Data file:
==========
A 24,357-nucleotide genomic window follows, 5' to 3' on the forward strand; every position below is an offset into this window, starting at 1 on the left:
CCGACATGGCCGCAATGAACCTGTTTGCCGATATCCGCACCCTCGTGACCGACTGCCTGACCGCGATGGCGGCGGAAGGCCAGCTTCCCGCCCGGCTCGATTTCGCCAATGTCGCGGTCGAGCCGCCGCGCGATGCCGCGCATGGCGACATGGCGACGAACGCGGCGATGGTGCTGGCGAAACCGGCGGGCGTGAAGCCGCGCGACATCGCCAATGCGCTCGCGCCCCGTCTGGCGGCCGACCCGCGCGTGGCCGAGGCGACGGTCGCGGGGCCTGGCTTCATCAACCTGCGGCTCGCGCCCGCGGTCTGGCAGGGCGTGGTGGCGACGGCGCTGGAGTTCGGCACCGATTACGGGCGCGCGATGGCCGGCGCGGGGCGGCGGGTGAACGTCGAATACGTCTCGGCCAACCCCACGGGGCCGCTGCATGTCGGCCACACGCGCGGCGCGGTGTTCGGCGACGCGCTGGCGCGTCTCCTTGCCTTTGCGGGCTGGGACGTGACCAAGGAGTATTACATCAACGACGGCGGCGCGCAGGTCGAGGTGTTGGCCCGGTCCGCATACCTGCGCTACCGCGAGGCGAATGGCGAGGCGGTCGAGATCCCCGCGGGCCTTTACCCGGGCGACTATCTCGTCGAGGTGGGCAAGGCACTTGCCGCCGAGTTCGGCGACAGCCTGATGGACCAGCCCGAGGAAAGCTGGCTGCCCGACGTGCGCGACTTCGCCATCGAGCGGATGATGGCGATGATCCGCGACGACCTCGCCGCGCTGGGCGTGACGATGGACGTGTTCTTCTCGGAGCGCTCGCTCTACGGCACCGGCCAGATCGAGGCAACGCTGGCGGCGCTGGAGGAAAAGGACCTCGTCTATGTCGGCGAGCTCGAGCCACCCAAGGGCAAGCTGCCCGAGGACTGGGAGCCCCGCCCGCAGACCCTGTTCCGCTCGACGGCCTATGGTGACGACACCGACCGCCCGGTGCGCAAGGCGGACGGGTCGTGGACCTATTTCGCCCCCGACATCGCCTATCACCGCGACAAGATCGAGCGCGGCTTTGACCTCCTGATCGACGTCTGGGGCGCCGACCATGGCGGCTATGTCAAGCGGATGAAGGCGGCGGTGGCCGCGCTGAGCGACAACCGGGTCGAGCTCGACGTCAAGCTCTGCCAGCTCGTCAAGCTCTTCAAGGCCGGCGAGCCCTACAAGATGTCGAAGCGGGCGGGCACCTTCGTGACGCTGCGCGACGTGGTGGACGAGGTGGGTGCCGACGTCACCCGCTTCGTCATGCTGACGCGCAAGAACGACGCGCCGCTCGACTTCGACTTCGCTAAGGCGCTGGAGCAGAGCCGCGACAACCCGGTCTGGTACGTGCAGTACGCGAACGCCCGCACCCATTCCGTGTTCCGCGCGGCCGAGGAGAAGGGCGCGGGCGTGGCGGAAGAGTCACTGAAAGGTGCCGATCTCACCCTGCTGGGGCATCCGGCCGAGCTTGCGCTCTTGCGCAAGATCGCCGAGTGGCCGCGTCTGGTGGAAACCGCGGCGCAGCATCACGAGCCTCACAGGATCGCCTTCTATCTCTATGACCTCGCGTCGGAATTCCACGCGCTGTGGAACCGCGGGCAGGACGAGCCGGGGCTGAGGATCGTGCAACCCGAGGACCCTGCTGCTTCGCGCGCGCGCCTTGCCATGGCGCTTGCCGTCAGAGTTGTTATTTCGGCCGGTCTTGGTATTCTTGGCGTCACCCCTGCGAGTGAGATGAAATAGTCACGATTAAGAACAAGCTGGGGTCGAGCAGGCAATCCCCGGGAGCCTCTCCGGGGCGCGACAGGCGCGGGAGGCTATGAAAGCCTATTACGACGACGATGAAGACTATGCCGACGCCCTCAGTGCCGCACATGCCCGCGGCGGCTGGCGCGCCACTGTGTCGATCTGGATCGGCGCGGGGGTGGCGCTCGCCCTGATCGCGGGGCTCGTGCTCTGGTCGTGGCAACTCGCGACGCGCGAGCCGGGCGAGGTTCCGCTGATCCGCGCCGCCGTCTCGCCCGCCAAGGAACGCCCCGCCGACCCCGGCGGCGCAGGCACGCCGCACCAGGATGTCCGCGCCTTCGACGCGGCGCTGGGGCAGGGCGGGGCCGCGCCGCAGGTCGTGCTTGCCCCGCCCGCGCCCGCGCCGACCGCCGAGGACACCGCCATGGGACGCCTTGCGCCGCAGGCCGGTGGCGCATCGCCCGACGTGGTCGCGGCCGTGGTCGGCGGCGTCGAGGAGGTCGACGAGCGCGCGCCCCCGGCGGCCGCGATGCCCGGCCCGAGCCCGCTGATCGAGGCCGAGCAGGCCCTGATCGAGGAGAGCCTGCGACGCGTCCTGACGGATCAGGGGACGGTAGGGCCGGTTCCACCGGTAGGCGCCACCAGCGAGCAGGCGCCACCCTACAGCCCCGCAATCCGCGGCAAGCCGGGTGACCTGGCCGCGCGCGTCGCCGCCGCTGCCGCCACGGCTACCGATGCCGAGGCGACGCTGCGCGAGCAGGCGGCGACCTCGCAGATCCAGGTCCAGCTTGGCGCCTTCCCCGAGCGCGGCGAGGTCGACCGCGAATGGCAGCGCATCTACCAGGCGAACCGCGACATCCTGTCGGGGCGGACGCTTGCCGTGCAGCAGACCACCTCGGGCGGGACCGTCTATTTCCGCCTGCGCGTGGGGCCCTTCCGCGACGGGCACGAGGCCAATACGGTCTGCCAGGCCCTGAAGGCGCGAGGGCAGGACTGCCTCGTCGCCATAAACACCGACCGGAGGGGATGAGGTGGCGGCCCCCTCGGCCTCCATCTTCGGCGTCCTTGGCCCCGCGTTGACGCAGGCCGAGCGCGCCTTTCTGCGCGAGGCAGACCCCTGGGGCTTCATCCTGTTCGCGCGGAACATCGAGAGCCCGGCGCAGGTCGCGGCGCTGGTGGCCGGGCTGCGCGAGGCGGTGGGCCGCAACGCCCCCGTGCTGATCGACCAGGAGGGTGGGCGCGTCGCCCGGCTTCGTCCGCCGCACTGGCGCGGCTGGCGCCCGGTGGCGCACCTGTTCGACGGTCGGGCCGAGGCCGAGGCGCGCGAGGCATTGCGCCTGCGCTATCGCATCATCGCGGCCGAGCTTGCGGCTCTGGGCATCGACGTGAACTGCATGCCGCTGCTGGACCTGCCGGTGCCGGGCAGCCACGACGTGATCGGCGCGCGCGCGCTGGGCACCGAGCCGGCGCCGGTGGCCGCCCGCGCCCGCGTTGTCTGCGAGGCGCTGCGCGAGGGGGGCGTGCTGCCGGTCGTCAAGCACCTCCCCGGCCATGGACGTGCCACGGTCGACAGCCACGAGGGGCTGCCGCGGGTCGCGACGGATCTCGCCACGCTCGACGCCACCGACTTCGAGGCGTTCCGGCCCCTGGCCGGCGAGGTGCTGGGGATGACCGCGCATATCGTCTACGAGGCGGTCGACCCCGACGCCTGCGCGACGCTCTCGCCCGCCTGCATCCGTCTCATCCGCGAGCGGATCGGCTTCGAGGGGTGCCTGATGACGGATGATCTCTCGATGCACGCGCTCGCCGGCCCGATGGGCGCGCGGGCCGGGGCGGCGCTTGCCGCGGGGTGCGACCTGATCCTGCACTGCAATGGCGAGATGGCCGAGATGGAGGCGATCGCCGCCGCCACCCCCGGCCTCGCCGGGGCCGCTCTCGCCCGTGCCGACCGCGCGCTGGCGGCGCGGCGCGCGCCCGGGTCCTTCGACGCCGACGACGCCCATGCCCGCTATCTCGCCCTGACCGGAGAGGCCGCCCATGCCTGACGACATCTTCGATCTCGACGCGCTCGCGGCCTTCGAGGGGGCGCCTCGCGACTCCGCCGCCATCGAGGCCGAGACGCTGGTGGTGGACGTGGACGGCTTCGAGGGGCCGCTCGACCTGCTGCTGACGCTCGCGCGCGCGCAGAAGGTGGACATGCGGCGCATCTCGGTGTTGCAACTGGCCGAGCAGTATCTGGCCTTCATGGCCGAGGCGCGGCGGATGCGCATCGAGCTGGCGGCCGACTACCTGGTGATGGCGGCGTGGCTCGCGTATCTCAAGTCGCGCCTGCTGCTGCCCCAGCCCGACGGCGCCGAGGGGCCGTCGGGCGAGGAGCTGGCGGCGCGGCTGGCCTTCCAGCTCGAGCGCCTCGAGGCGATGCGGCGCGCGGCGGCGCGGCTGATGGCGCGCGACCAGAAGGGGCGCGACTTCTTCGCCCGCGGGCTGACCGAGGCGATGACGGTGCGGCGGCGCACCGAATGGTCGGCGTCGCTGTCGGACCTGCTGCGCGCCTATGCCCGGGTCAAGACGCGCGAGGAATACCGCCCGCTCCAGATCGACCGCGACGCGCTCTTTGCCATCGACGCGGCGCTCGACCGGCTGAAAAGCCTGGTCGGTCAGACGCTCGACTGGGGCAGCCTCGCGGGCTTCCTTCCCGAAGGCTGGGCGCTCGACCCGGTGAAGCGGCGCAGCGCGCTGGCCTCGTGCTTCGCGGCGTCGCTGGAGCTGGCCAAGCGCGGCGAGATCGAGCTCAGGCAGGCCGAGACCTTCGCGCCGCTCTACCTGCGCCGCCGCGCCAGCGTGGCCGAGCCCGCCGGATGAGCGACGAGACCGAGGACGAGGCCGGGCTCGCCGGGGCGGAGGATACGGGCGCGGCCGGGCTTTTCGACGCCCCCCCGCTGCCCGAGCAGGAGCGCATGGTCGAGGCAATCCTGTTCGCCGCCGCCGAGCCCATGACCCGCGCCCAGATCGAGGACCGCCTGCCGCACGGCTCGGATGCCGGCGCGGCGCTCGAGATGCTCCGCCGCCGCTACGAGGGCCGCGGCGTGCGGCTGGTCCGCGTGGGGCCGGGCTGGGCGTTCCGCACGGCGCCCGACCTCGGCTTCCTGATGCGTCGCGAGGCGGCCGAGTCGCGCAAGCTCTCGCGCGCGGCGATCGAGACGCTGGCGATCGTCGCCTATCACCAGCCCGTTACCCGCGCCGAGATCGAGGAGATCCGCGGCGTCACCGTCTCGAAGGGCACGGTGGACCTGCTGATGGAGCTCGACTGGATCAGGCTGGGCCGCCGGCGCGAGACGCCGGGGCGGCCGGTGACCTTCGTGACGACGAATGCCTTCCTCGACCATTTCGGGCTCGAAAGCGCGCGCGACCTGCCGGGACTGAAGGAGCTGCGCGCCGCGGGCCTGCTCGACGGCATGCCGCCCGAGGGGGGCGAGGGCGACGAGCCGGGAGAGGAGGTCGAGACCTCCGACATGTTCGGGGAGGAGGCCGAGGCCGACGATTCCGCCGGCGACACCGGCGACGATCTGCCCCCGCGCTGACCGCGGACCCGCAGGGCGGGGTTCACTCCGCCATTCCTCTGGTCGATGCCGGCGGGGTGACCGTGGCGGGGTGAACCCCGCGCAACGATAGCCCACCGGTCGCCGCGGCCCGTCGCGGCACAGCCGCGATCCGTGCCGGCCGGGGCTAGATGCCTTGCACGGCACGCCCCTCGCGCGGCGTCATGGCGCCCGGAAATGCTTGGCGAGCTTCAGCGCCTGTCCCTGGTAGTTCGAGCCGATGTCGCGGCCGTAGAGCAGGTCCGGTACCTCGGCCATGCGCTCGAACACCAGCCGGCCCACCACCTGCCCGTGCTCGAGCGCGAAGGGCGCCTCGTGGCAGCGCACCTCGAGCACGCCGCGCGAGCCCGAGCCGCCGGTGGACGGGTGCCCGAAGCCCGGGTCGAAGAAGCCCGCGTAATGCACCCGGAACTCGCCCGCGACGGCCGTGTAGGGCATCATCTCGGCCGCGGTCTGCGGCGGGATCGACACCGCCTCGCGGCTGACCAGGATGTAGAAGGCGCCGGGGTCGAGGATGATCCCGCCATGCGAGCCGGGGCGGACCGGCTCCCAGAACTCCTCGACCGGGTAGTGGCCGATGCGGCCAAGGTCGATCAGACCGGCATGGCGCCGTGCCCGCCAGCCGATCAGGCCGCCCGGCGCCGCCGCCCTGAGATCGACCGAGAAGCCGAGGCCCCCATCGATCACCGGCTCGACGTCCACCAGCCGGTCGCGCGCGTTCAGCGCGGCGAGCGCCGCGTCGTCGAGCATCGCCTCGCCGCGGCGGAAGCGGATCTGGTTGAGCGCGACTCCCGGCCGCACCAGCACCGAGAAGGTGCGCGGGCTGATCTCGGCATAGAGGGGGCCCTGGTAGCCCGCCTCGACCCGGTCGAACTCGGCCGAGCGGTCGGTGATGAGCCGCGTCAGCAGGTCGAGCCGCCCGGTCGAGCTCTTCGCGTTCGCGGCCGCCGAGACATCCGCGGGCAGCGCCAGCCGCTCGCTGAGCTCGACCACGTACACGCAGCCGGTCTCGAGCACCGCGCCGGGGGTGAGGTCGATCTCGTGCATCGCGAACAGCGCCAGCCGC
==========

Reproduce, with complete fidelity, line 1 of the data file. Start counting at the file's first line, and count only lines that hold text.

A 24,357-nucleotide genomic window follows, 5' to 3' on the forward strand; every position below is an offset into this window, starting at 1 on the left: